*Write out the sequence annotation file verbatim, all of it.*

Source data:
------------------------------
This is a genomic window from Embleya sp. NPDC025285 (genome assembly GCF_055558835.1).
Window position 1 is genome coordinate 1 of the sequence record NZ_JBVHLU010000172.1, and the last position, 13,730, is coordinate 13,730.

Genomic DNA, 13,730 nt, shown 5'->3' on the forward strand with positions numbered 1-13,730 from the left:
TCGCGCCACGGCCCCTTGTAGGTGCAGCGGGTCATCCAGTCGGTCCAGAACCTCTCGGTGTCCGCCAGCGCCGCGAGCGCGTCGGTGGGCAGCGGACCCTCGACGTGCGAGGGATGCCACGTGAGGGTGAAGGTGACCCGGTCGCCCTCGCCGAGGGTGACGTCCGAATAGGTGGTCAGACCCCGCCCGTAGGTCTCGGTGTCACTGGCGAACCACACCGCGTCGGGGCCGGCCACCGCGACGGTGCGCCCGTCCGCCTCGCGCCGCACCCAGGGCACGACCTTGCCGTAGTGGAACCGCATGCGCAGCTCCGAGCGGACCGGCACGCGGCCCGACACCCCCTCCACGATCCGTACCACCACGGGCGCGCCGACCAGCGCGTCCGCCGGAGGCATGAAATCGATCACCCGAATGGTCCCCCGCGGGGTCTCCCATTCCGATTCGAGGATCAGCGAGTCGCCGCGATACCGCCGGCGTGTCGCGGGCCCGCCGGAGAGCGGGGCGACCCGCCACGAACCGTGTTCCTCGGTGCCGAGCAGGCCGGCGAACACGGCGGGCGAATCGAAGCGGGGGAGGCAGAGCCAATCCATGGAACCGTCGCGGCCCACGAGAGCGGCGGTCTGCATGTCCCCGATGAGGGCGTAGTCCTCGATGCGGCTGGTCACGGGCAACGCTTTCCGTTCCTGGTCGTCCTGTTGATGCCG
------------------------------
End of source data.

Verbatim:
This is a genomic window from Embleya sp. NPDC025285 (genome assembly GCF_055558835.1).
Window position 1 is genome coordinate 1 of the sequence record NZ_JBVHLU010000172.1, and the last position, 13,730, is coordinate 13,730.

Genomic DNA, 13,730 nt, shown 5'->3' on the forward strand with positions numbered 1-13,730 from the left:
TCGCGCCACGGCCCCTTGTAGGTGCAGCGGGTCATCCAGTCGGTCCAGAACCTCTCGGTGTCCGCCAGCGCCGCGAGCGCGTCGGTGGGCAGCGGACCCTCGACGTGCGAGGGATGCCACGTGAGGGTGAAGGTGACCCGGTCGCCCTCGCCGAGGGTGACGTCCGAATAGGTGGTCAGACCCCGCCCGTAGGTCTCGGTGTCACTGGCGAACCACACCGCGTCGGGGCCGGCCACCGCGACGGTGCGCCCGTCCGCCTCGCGCCGCACCCAGGGCACGACCTTGCCGTAGTGGAACCGCATGCGCAGCTCCGAGCGGACCGGCACGCGGCCCGACACCCCCTCCACGATCCGTACCACCACGGGCGCGCCGACCAGCGCGTCCGCCGGAGGCATGAAATCGATCACCCGAATGGTCCCCCGCGGGGTCTCCCATTCCGATTCGAGGATCAGCGAGTCGCCGCGATACCGCCGGCGTGTCGCGGGCCCGCCGGAGAGCGGGGCGACCCGCCACGAACCGTGTTCCTCGGTGCCGAGCAGGCCGGCGAACACGGCGGGCGAATCGAAGCGGGGGAGGCAGAGCCAATCCATGGAACCGTCGCGGCCCACGAGAGCGGCGGTCTGCATGTCCCCGATGAGGGCGTAGTCCTCGATGCGGCTGGTCACGGGCAACGCTTTCCGTTCCTGGTCGTCCTGTTGATGCCG